Muhammed Şeref YILDIRIM
(Department of Physical Therapy and Rehabilitation, Trakya University School of Health Science, Edirne, Turkey)
FİLİZ TUNA
(Department of Physical Therapy and Rehabilitation, Trakya University School of Health Science, Edirne, Turkey)
DERYA DEMİRBAĞ KABAYEL
(Department of Physical Medicine and Rehabilitation, Trakya University School of Medicine, Edirne, Turkey)
NECDET SÜT
(Department of Biostatistics, Trakya University School of Medicine, Edirne, Turkey)
Yıl: 2018Cilt: 35Sayı: 5ISSN: 2146-3123 / 2146-3131Sayfa Aralığı: 388 - 393İngilizce

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The Cut-off Values for the Diagnosis of Hamstring Shortness and Related Factors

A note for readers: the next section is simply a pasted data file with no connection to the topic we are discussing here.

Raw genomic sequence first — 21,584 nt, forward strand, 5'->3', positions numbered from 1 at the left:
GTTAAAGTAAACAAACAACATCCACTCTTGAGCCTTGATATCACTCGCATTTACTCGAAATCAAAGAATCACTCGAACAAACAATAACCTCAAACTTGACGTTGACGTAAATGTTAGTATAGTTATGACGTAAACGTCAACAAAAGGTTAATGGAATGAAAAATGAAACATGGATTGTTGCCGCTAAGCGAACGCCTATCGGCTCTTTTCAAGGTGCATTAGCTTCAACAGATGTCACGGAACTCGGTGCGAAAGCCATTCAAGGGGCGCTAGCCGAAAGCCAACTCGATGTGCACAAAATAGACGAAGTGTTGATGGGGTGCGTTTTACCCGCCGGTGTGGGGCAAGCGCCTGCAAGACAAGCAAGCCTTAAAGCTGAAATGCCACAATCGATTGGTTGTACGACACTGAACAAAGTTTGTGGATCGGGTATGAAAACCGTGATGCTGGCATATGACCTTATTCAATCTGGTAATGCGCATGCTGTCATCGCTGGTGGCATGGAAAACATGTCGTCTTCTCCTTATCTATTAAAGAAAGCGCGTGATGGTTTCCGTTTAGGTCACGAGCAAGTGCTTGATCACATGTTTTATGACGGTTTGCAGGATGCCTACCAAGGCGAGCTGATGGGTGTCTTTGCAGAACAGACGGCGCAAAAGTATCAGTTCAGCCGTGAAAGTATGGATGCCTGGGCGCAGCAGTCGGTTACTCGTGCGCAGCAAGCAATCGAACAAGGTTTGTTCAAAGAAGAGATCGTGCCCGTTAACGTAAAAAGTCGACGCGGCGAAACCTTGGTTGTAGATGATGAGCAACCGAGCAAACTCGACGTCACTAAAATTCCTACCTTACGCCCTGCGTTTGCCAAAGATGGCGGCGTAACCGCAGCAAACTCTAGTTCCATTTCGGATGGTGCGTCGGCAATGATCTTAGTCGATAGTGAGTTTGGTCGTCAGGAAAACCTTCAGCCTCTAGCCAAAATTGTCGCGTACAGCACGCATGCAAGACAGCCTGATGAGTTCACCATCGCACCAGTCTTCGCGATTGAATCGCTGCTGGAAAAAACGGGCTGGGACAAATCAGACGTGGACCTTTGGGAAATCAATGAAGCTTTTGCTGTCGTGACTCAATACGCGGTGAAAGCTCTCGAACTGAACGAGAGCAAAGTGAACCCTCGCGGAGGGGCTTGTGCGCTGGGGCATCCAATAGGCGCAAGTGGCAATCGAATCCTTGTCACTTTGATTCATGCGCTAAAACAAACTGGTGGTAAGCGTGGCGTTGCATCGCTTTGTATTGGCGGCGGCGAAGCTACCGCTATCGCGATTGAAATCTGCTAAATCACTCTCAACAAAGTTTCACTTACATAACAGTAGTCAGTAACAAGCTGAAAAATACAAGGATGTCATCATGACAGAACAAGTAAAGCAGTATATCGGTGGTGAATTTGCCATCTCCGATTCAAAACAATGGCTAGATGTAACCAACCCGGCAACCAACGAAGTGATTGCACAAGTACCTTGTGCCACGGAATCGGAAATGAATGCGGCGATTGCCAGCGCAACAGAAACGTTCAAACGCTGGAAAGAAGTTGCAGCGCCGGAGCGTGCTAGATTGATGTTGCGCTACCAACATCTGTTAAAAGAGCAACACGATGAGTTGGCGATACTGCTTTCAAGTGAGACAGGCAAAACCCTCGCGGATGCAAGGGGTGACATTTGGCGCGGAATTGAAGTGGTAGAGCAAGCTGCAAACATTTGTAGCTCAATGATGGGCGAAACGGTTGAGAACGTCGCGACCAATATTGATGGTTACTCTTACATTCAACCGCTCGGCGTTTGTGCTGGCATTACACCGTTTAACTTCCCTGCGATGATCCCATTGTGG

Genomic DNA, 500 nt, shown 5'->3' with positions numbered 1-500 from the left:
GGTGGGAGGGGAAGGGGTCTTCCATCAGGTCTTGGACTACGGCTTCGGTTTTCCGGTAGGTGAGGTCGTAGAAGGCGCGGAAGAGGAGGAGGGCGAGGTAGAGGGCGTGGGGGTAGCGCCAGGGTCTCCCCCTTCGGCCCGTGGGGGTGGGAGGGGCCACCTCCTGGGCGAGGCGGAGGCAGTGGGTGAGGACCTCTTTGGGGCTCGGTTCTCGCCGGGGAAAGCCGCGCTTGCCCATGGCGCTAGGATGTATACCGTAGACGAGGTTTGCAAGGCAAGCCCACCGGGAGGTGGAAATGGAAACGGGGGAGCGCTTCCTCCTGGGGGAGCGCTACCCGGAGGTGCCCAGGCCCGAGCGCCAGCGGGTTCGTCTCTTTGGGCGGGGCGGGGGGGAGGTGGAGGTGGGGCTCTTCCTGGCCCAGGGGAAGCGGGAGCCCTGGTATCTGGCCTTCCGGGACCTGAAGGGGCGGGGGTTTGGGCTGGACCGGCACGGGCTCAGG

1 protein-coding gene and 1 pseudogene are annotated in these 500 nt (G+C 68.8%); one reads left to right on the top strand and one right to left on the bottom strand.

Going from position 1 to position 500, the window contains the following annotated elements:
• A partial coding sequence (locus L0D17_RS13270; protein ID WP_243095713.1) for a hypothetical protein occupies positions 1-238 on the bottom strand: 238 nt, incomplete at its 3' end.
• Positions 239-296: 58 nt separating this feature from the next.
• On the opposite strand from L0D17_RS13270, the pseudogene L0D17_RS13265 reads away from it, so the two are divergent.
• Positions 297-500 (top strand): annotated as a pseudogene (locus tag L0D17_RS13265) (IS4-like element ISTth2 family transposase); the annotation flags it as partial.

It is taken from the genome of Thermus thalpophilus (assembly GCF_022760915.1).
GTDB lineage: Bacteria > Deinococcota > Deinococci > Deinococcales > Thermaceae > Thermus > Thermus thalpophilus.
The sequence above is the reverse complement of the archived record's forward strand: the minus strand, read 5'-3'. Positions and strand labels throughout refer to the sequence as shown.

Background: Hamstrings are one of the most frequently evaluated muscle groups for flexibility in the lower extremity. Passive and active knee extension angle values are used as an indirect indicator of hamstring flexibility. However, the lack of consensus on the cut-off values leads to the use of inconsistent angle values in determining the hamstring tightness. Aims: To establish the normative and cut-off values of the passive and active knee extension angles for healthy young adults and to determine the associated factors including the quadriceps strength. Study Design: A cross-sectional study. Methods: A total of 123 volunteer university students, aged 18-24 years, who met the inclusion criteria were included in this study. Passive and active knee extension assessments of the subjects were performed. Subsequently, on the next day, both knee extensor concentric muscle strength of the participants was measured in the isokinetic system. The knee extension angles and the knee extensor strength were recorded as the mean values of the right and the left sides. Results: Passive knee extension angles of 17.1°±9.1° and 9.8°±5.7° and active knee extension angles of 17.8°±9.1° and 13.4°±6° were described as normative values in men and women, respectively. The cut-off values for the diagnosis of hamstring shortness were as follows: passive knee extension angle >32.2° for males and >19.2° for females and active knee extension angle >33.0° for males and >23.4° for females. A significant positive correlation was observed between knee extension angles and isokinetic knee extensor muscle strength in all participants. The knee extension angle and hamstring flexibility were not affected by dominance. Conclusion: The knee extension angles of healthy young people seem to be lower than the results currently reported in the literature. There s a positive correlation between knee extension angles and isokinetic knee extensor muscle strength.
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